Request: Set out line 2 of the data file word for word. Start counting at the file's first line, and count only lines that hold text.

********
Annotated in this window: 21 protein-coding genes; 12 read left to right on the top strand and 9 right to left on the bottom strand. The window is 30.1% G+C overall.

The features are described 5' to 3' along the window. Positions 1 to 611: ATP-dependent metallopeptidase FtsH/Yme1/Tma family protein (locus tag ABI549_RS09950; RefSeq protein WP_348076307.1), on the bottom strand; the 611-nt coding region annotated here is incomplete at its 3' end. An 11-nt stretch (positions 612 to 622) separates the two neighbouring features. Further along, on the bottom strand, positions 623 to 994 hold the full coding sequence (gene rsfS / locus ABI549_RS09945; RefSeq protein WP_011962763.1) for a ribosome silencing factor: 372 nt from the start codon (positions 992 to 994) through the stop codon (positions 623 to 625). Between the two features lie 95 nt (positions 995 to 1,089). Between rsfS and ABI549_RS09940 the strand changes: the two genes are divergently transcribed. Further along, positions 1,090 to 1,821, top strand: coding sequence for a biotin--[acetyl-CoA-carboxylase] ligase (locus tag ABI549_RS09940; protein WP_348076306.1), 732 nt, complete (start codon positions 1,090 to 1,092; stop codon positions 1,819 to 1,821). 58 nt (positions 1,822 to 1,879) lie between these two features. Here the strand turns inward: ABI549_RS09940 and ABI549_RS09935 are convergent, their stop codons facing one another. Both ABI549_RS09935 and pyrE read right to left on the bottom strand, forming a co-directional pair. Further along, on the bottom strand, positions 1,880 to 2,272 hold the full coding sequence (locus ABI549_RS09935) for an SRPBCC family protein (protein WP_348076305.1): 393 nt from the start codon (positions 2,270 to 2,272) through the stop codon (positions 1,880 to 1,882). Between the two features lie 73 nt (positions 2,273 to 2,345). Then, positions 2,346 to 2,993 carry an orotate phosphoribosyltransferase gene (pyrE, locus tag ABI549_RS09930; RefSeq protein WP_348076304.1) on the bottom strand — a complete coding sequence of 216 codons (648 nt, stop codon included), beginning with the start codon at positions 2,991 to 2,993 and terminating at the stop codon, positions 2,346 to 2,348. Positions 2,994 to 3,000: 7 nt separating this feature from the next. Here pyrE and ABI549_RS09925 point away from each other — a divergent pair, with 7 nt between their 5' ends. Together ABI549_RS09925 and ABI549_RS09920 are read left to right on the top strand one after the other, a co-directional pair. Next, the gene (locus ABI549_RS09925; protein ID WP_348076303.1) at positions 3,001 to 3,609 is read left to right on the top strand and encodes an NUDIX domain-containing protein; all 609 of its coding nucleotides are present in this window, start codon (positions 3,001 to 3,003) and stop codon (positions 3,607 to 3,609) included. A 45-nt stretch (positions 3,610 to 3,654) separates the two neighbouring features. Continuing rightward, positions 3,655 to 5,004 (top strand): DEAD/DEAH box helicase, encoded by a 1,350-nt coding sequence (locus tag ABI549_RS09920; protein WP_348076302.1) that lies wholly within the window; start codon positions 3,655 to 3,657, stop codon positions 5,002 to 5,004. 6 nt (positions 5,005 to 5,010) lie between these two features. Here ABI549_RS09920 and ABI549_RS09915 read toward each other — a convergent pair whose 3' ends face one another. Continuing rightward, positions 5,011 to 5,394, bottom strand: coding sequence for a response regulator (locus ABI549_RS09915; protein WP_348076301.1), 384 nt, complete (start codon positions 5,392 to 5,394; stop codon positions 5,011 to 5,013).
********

The features are described 5' to 3' along the window. Positions 1 to 611: ATP-dependent metallopeptidase FtsH/Yme1/Tma family protein (locus tag ABI549_RS09950; RefSeq protein WP_348076307.1), on the bottom strand; the 611-nt coding region annotated here is incomplete at its 3' end. An 11-nt stretch (positions 612 to 622) separates the two neighbouring features. Further along, on the bottom strand, positions 623 to 994 hold the full coding sequence (gene rsfS / locus ABI549_RS09945; RefSeq protein WP_011962763.1) for a ribosome silencing factor: 372 nt from the start codon (positions 992 to 994) through the stop codon (positions 623 to 625). Between the two features lie 95 nt (positions 995 to 1,089). Between rsfS and ABI549_RS09940 the strand changes: the two genes are divergently transcribed. Further along, positions 1,090 to 1,821, top strand: coding sequence for a biotin--[acetyl-CoA-carboxylase] ligase (locus tag ABI549_RS09940; protein WP_348076306.1), 732 nt, complete (start codon positions 1,090 to 1,092; stop codon positions 1,819 to 1,821). 58 nt (positions 1,822 to 1,879) lie between these two features. Here the strand turns inward: ABI549_RS09940 and ABI549_RS09935 are convergent, their stop codons facing one another. Both ABI549_RS09935 and pyrE read right to left on the bottom strand, forming a co-directional pair. Further along, on the bottom strand, positions 1,880 to 2,272 hold the full coding sequence (locus ABI549_RS09935) for an SRPBCC family protein (protein WP_348076305.1): 393 nt from the start codon (positions 2,270 to 2,272) through the stop codon (positions 1,880 to 1,882). Between the two features lie 73 nt (positions 2,273 to 2,345). Then, positions 2,346 to 2,993 carry an orotate phosphoribosyltransferase gene (pyrE, locus tag ABI549_RS09930; RefSeq protein WP_348076304.1) on the bottom strand — a complete coding sequence of 216 codons (648 nt, stop codon included), beginning with the start codon at positions 2,991 to 2,993 and terminating at the stop codon, positions 2,346 to 2,348. Positions 2,994 to 3,000: 7 nt separating this feature from the next. Here pyrE and ABI549_RS09925 point away from each other — a divergent pair, with 7 nt between their 5' ends. Together ABI549_RS09925 and ABI549_RS09920 are read left to right on the top strand one after the other, a co-directional pair. Next, the gene (locus ABI549_RS09925; protein ID WP_348076303.1) at positions 3,001 to 3,609 is read left to right on the top strand and encodes an NUDIX domain-containing protein; all 609 of its coding nucleotides are present in this window, start codon (positions 3,001 to 3,003) and stop codon (positions 3,607 to 3,609) included. A 45-nt stretch (positions 3,610 to 3,654) separates the two neighbouring features. Continuing rightward, positions 3,655 to 5,004 (top strand): DEAD/DEAH box helicase, encoded by a 1,350-nt coding sequence (locus tag ABI549_RS09920; protein WP_348076302.1) that lies wholly within the window; start codon positions 3,655 to 3,657, stop codon positions 5,002 to 5,004. 6 nt (positions 5,005 to 5,010) lie between these two features. Here ABI549_RS09920 and ABI549_RS09915 read toward each other — a convergent pair whose 3' ends face one another. Continuing rightward, positions 5,011 to 5,394, bottom strand: coding sequence for a response regulator (locus ABI549_RS09915; protein WP_348076301.1), 384 nt, complete (start codon positions 5,392 to 5,394; stop codon positions 5,011 to 5,013).